Finding a job out of college is hard. Finding a good job that might qualify as the start of a career instead of a stopgap meant to pay the rent is harder.
According to the Federal Reserve Bank of New York, about 44 percent of young bachelor's degree holders lucky enough to be working are employed in positions that technically don't require their degree. Though that number isn't far off from the historical norm — 22-year-olds have always needed a little time to find their professional footing — the fraction stuck scraping bottom in truly low-paying jobs has grown quite a bit since the recession.
Research out this week might offer those grads a smidgen of hope about their long-term prospects. It finds that once young adults escape underemployment and find a job that matches their education level, they may catch up to their peers' earning powers within a few years. Unfortunately, it also suggests that escape might be difficult.
The working paper, by economists at Duke and the University of North Carolina at Chapel Hill, draws upon a long-term study that began tracking thousands of adolescents and young adults in 1979. In some senses, this was an especially useful group to look at in the context of today because many in it would have launched their careers during the severe double-dip recession of the early 1980s.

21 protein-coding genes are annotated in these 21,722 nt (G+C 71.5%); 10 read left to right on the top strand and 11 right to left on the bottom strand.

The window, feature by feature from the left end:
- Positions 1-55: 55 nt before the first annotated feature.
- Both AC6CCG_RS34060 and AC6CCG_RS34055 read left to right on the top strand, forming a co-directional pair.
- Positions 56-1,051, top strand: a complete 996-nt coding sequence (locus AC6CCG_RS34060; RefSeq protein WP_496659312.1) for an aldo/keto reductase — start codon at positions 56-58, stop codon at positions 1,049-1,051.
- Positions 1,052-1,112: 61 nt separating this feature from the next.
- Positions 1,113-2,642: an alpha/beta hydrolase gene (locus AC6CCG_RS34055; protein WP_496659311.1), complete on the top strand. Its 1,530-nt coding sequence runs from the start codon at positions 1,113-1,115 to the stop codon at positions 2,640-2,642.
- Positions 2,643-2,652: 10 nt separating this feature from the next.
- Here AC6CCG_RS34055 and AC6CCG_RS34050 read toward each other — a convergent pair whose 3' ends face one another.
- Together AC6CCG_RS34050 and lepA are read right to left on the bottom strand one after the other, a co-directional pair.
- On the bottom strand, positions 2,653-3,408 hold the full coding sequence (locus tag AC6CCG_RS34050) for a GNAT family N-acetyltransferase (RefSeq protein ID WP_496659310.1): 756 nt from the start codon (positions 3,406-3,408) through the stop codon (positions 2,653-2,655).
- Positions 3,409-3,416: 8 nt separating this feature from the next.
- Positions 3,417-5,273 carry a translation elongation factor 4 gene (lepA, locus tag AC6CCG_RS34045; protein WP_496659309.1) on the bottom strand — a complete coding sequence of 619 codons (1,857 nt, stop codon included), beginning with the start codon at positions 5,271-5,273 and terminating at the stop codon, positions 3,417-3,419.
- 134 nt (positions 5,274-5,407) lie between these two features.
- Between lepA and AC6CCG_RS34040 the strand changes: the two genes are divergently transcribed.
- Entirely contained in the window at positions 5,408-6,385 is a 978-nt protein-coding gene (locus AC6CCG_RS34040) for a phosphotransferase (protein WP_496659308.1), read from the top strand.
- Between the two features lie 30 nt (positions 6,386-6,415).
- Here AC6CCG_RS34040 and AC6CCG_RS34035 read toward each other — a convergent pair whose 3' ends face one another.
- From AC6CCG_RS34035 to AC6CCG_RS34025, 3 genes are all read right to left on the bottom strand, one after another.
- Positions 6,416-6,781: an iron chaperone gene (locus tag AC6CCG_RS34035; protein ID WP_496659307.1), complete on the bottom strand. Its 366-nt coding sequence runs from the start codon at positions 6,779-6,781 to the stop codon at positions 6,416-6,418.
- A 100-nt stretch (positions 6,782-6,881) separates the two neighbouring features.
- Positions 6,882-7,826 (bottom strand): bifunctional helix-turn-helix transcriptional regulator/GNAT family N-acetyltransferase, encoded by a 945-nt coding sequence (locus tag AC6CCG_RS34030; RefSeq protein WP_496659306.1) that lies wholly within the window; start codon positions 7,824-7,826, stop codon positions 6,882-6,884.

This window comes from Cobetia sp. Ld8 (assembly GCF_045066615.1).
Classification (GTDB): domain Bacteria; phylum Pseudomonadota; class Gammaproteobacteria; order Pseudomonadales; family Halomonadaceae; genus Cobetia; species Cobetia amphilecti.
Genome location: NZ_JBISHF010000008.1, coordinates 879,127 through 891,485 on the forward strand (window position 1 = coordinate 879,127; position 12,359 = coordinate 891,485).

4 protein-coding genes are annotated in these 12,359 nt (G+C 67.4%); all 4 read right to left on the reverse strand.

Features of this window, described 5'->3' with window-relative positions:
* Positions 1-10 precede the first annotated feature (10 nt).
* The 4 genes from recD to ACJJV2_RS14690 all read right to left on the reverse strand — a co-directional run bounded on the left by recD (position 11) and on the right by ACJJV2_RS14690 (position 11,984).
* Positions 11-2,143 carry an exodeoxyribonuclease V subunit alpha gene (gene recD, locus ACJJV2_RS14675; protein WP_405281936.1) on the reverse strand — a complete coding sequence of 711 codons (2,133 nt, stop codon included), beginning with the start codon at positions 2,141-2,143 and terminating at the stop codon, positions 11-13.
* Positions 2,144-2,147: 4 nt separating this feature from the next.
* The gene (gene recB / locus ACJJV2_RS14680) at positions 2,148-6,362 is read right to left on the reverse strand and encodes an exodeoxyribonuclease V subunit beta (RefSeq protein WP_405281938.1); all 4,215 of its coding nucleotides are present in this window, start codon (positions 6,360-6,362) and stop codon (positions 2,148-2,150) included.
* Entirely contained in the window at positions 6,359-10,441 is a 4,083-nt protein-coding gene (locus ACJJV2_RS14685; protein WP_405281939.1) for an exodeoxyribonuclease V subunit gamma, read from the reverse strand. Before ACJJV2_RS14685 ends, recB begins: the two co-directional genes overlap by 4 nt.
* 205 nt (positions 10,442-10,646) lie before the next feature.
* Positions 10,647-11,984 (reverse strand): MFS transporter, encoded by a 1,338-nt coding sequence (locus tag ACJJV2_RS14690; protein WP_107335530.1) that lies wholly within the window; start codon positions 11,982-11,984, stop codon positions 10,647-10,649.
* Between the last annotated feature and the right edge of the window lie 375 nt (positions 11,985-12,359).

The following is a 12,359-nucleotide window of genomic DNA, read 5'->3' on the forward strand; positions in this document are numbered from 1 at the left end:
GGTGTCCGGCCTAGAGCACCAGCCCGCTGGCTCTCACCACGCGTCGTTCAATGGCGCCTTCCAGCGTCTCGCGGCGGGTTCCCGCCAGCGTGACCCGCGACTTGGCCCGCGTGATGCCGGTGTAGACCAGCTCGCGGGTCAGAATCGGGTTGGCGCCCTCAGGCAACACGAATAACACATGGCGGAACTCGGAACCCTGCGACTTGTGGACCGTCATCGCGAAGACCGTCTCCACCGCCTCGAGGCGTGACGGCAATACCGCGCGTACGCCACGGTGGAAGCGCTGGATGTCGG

Over time, the researchers found, about 37 percent of four-year college graduates tended to have more education than their jobs required, at least judging by how many years of school their typical colleagues had completed. Among two-year college graduates, the number was closer to 66 percent.
The bad news was that among any group of overeducated workers in a given year, about two-thirds were stuck that way a year later. And the longer they remained underemployed, the lower their personal odds of finding a degree-appropriate job fell. Worse yet, some subjects who started off in an occupation that required their degree later fell into underemployment. Starting their career on the right foot didn't stop them from stumbling down the line.
Those who spent time underemployed also tended to earn lower wages once they finally landed a job that matched their education. Holding factors such as race, sex and cognitive abilities steady, they made 2.6 to 4.2 percent less than their peers. But that's where the good news comes in: After four years, the gap seemed to disappear from the data. All else equal, in other words, the underemployed were capable of making up lost ground.
The bad news in this study is that the wait for the right job might last a while. The good news is that once it's over, workers won't necessarily be playing catchup forever.